It feels increasingly unlikely that we’ll succeed in getting our democracy-disdaining political class to implement the democratic result they promised to respect and honour by appealing to their principles, or to their hearts and minds.

But then, as a shrewd, if cynical, man reportedly once said: ‘If you’ve got them by the balls, their hearts and minds will soon follow’. 

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Visit by The President of the USA? Protest! Visit by The Emir of Qatar? Tumbleweed..

How the reaction of the ‘feminist’ Women’s March and Women’s Equality Movements to the Emir of Qatar’s London visit contrasted somewhat with their reaction to Trump’s London visit of barely a fortnight earlier        

During the week of 23rd to 27th July, the Emir of Qatar, HH Sheikh Tamim bin Hamad Al Thani,  was visiting London, ostensibly to ‘strengthen bilateral relations between both countries‘, but also to seek international support in the face of the ongoing blockade, now over a year old, imposed on Qatar by Saudi Arabia, Bahrain, Egypt and the United Arab Emirates. 

Included in his schedule, as well as meetings with a delegation of MPs and Peers from both houses of Parliament, was a meeting with Theresa May and also one with Jeremy Corbyn, (who, despite having ostentatiously declined to meet President Trump, the elected Head of State of a democratic republic, evidently had no qualms about meeting HH The Emir, the unelected Head of State of a hereditary absolute monarchy). 

Anti-Qatar protest LON 23-27 JUL 2018The visit was not uncontroversial. Protests were expected, and duly materialised, not only against Qatar’s alleged role as a promoter and funder of Wahhabism-inspired international Islamist-Jihadist terrorism, but also its involvement in both the Syrian and Yemen conflicts. 

Nor are those its only failings. Were I a woman, Qatar would not be high on my list of desirable places to live. As a society where Shari’a Law is the main source of legislation, women can be flogged for ‘illicit’ sexual relations, by up to 100 lashes for adultery, but punished by death where those ‘illicit’ sexual relations were between a Muslim woman and a non-Muslim man.

Although never, apparently, used, stoning remains a legal punishment. Apostasy is similarly punishable by death, blasphemy by 7 years’ imprisonment, and proselytising any religion other than Islam by 10 years’ imprisonment. A woman’s testimony remains worth only half that of a man’s. LBGT rights are minimal, if any: ‘sodomy’ is punishable by 1-3 years in prison.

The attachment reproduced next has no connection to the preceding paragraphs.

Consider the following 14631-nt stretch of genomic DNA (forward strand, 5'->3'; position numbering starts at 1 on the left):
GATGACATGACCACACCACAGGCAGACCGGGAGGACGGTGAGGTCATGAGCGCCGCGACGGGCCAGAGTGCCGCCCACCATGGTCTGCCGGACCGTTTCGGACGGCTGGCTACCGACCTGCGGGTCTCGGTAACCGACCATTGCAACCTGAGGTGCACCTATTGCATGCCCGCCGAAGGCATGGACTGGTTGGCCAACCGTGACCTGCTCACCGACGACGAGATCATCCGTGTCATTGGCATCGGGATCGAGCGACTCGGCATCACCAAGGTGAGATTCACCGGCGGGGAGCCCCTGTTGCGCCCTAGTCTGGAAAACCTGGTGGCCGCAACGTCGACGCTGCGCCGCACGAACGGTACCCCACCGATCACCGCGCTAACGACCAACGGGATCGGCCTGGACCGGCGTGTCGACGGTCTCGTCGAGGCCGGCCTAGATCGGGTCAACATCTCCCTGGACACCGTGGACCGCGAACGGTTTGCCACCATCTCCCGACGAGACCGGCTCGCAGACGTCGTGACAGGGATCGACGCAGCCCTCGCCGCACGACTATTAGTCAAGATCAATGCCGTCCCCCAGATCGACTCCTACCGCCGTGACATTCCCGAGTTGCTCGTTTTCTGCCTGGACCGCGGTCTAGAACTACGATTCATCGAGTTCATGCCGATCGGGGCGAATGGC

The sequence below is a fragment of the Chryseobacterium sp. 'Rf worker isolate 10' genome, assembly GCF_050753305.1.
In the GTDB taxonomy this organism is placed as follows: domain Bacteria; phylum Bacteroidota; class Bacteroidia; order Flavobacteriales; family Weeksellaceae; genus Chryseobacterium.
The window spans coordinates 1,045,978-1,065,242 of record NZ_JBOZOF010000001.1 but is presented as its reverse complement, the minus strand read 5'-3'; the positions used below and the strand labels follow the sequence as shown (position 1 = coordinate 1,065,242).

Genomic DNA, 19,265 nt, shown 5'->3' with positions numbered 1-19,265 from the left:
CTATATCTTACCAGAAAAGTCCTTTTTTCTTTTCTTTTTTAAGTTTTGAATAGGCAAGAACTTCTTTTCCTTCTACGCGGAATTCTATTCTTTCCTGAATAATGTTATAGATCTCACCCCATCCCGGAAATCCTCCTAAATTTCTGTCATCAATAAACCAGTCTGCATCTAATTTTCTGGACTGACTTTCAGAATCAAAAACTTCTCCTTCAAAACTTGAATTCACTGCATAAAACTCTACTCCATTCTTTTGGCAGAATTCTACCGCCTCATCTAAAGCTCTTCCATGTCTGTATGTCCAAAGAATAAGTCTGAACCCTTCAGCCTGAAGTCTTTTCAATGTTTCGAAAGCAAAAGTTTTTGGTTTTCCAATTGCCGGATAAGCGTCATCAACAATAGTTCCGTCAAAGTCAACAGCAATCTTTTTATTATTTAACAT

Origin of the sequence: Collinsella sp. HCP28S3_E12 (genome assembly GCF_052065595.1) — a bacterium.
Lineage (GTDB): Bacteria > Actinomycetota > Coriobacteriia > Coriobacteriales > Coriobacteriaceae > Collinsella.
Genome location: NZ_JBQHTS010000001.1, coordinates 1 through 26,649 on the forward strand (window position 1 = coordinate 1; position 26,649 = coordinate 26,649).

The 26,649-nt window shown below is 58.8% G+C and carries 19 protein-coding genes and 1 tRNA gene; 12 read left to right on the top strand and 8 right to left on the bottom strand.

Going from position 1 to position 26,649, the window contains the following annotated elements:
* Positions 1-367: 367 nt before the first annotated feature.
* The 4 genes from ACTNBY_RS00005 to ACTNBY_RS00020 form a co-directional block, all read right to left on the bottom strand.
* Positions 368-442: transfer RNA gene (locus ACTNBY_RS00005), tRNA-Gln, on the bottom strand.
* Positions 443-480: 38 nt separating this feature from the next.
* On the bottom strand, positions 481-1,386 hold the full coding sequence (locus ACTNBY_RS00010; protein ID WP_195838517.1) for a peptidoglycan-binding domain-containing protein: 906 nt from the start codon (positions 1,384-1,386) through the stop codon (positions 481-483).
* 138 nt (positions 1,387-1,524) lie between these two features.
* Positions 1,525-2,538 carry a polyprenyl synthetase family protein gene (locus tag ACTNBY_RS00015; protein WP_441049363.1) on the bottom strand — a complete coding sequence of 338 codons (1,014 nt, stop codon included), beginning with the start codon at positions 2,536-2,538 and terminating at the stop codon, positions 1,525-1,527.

The ‘Women’s Rights, Sexual Orientation, and Gender Identity’ section of Human Rights Watch’s 2017 report on Qatar noted that Qatari law on family and personal status ‘continues to discriminate against women‘. A wife’s responsibility to ‘look after the household and obey her husband‘ is enshrined in law, which criminalises neither domestic violence or marital rape.

So, bearing in mind both the Women’s March and Women’ Equality Movements’ calls to arms for vociferous protests against Trump’s visit a mere two weeks earlier. . .    

Womens March Womens Equality notifys re Trump visit. . . and particularly their forthright condemnation of his self-evident misogyny. . .

WEP Trump misogyny comp. . . there would surely, I thought, be ‘feminist’ Twitter outrage, condemnation, and protest from them, against the visit of an unelected Head of State of a country as infamous as Qatar for such egregious maltreatment of women, and on a scale at least double or triple that manifested against Trump? 

Alas not. Here, as far as I can discover by back-searching both their timelines, are all the tweets of protest issued by both groups against the Emir’s visit:

WEPUK & WML tweets protest Emir Qatar

Nor, it seems, was I the only one to notice. I fear a potential recruit to the cause may have been lost. . . 2018.07.22 Eva Bradbury WML Emir Qatar

In my earlier ‘Faux-“Feminism” on the March‘, published as recently as 13th July, I suggested that both these movements, despite their names, aren’t political movements about women, but political movements for women, and specifically for women of a certain political persuasion, exhibiting virtually the predictably-standard package of Left-‘Liberal’, fashionably politically-correct, attitudes.

I suggested that both movements present as metropolitan middle-class left-wing movements, principally for metropolitan middle-class left-wing women favouring an aggressive cultural-marxist third-wave iteration of feminism which is viscerally and stridently anti-Western generally and anti-American especially. And, outside what can be included within those parameters, one not much concerned about the rights of other oppressed women at all.

No further questions, M’Lud.

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The Overpowering Stench of Treachery

The sheer scale and level, exposed by the past week’s revelations, of Theresa May’s deceit and double-dealing on Brexit have created an overwhelming miasma of perfidy that now envelops her, her Government, and her Party

Note: this is the longer (and updated) version of the article originally published at The Conservative Woman on Wednesday 18th July 2018.